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The Advocate Daily Podcast interviews Justice League NYC’s Nia Adams

Advocate Daily is a podcast and editorial series focused on highlighting young community organizers and social justice advocates of color. In collaboration with The Gathering for Justice, we have recorded 10 episodes of audio content focused on different topics in the social justice sphere. Advocate Daily is a reminder:

Educate. Empower. Elevate.

Nia Adams works as a member of the Long Island Progressive Coalition and member of Justice League NYC. Nia has also been leading the campaign #justiceforAkbarRogers.

She is a vocal advocate for defunding the police, ending segregation in Long Island (and across the world), and educating everyone on the history of police and white supremacy in this country.

Nia sat down with us to discuss how to hold police officers accountable — and it all starts with education.

“Accountability looks like exposure, it looks like defunding. You don’t reform racism. You eradicate it,” says Adams, in long-winded and articulate prose.

Adams mentioned how Nazis analyzed race relations in the U.S. in preparation for how to ostracize and then persecute jews (and other perceived undesirables) in Europe.

The U.S. was clearly birthed in persecution and white supremacy, so much that it was studied by a foreign, fascist power. Understanding this, along with the fact that the system of police in the U.S. was initially meant as solely a force to capture runaway slaves, allows for deeper thinking of the systems today.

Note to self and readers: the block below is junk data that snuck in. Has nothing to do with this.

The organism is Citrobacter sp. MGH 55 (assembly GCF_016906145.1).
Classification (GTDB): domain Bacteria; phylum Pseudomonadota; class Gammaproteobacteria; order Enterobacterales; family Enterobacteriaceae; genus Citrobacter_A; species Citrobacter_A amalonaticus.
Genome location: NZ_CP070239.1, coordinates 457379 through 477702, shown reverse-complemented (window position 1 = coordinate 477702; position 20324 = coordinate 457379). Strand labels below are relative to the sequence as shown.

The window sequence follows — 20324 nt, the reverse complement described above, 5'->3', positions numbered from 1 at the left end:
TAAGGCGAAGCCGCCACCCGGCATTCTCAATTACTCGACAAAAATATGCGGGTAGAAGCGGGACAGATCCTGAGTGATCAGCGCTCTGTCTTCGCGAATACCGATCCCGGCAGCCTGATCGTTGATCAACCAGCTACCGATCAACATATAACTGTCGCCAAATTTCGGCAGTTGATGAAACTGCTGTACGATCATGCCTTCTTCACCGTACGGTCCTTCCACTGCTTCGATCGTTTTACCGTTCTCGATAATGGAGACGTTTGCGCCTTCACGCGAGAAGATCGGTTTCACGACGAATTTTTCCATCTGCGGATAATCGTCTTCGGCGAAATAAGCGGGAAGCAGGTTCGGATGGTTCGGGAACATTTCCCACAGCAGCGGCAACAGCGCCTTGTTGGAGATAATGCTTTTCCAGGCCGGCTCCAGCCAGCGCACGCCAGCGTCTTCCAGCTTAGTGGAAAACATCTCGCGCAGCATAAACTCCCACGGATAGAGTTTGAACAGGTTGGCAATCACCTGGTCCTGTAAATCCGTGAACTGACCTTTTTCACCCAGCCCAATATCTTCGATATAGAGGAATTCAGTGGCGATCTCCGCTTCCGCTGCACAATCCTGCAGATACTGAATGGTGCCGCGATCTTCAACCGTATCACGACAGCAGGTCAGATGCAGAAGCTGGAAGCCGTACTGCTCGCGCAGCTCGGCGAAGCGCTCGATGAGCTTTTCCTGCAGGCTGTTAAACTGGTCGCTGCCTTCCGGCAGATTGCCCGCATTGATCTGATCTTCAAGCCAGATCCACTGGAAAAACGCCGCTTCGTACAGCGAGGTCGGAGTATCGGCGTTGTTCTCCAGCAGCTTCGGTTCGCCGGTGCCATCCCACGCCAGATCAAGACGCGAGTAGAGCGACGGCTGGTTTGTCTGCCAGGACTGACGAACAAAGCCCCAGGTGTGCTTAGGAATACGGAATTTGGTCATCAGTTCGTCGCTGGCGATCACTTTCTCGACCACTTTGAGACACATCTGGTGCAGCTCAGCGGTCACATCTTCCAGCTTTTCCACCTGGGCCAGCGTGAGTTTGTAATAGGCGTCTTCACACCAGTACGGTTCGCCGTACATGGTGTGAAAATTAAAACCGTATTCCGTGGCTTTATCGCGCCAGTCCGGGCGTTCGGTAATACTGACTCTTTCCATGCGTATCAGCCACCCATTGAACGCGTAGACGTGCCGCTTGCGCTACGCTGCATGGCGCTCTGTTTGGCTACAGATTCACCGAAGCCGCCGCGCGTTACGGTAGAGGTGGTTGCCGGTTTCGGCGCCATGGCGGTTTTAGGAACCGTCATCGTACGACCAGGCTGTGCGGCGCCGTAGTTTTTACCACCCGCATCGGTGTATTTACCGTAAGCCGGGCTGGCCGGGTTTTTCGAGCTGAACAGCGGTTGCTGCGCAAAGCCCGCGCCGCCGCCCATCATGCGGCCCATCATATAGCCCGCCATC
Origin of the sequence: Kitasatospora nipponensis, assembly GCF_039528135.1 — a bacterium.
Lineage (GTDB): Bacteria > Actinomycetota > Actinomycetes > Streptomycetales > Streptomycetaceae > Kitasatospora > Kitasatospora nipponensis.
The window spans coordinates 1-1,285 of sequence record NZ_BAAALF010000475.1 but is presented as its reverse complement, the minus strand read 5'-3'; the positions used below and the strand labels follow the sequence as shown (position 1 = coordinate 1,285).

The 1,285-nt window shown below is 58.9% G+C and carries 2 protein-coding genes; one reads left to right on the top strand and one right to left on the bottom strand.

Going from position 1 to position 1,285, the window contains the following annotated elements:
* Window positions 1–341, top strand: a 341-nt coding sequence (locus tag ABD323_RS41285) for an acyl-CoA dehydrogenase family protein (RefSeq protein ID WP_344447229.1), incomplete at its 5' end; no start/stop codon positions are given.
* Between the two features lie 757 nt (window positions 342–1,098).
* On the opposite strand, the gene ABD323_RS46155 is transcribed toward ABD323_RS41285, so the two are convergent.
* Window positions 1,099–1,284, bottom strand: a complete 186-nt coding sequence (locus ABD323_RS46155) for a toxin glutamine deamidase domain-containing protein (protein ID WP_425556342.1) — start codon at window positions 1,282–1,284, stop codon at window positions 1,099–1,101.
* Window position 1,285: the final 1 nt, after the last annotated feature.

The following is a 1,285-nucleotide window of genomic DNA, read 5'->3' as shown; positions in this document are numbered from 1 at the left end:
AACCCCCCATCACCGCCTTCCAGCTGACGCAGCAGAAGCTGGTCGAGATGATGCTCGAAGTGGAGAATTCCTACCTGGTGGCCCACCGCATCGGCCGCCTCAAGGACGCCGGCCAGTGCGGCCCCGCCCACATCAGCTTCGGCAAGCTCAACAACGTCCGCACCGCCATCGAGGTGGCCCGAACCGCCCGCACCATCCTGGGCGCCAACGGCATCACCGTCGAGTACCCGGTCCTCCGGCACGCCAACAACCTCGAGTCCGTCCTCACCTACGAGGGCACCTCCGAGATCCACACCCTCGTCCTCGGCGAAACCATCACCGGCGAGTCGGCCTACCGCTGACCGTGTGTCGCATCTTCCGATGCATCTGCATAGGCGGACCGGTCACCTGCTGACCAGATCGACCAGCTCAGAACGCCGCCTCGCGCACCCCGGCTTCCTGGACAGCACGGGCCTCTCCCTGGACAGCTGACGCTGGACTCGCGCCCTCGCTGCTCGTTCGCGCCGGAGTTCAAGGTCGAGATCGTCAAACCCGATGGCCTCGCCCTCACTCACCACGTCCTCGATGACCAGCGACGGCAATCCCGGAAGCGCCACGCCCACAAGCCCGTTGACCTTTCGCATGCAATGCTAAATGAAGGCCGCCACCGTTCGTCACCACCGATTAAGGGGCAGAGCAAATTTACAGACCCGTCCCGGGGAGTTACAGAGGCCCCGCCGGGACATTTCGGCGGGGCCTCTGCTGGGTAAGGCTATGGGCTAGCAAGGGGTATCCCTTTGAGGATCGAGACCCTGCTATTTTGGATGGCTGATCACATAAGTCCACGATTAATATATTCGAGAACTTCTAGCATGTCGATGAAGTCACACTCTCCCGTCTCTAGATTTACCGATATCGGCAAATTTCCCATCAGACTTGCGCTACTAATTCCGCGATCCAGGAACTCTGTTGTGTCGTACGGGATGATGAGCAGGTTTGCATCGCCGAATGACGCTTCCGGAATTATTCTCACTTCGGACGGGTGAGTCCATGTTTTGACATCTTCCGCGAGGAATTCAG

The killing of Mexicans near the border by Texas Rangers was a brutal and grotesque period in this country’s history, but perhaps just as bad, the Rangers are glorified today instead of condemned.

Teaching the general populous the history of persecution, inequity, and white supremacist foundations is crucial in painting why today looks the way it does, and how to not repeat the same mistakes.

Police unions are, to put it bluntly, like a cult. No one is expected to speak out against their fellow officers, no matter how heinous the officer’s crimes are, and if one does speak out, they are almost always fired.

It is not about reform. Nia made this abundantly clear. You can’t reform Nazis, you can’t reform white supremacy, and you can’t reform a system that was built to persecute black people.

It is revolution that must be had, and as Nia echoed, the revolution must be joyful.